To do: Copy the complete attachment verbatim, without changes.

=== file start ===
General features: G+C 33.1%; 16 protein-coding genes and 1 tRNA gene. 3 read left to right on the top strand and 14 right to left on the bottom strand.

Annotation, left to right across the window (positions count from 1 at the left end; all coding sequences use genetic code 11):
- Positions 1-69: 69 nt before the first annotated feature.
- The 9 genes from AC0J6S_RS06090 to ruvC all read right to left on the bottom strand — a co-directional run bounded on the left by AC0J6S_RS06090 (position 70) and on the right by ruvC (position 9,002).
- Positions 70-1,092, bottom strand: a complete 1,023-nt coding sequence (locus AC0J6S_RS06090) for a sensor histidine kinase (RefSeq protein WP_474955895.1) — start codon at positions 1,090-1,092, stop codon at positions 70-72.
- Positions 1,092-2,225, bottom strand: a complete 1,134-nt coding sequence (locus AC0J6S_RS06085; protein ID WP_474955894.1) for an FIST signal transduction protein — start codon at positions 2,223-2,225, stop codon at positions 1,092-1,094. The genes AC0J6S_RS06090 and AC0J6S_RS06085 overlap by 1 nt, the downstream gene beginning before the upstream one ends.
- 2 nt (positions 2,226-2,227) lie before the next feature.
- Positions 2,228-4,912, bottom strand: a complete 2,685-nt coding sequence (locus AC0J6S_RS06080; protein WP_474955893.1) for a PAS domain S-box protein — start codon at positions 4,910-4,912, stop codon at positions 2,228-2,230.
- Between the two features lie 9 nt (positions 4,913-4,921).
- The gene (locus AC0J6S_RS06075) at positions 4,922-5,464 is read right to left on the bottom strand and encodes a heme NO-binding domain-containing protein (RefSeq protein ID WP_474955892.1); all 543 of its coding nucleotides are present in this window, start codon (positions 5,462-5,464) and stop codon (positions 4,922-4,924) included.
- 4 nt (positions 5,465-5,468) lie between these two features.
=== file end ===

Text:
General features: G+C 33.1%; 16 protein-coding genes and 1 tRNA gene. 3 read left to right on the top strand and 14 right to left on the bottom strand.

Annotation, left to right across the window (positions count from 1 at the left end; all coding sequences use genetic code 11):
- Positions 1-69: 69 nt before the first annotated feature.
- The 9 genes from AC0J6S_RS06090 to ruvC all read right to left on the bottom strand — a co-directional run bounded on the left by AC0J6S_RS06090 (position 70) and on the right by ruvC (position 9,002).
- Positions 70-1,092, bottom strand: a complete 1,023-nt coding sequence (locus AC0J6S_RS06090) for a sensor histidine kinase (RefSeq protein WP_474955895.1) — start codon at positions 1,090-1,092, stop codon at positions 70-72.
- Positions 1,092-2,225, bottom strand: a complete 1,134-nt coding sequence (locus AC0J6S_RS06085; protein ID WP_474955894.1) for an FIST signal transduction protein — start codon at positions 2,223-2,225, stop codon at positions 1,092-1,094. The genes AC0J6S_RS06090 and AC0J6S_RS06085 overlap by 1 nt, the downstream gene beginning before the upstream one ends.
- 2 nt (positions 2,226-2,227) lie before the next feature.
- Positions 2,228-4,912, bottom strand: a complete 2,685-nt coding sequence (locus AC0J6S_RS06080; protein WP_474955893.1) for a PAS domain S-box protein — start codon at positions 4,910-4,912, stop codon at positions 2,228-2,230.
- Between the two features lie 9 nt (positions 4,913-4,921).
- The gene (locus AC0J6S_RS06075) at positions 4,922-5,464 is read right to left on the bottom strand and encodes a heme NO-binding domain-containing protein (RefSeq protein ID WP_474955892.1); all 543 of its coding nucleotides are present in this window, start codon (positions 5,462-5,464) and stop codon (positions 4,922-4,924) included.
- 4 nt (positions 5,465-5,468) lie between these two features.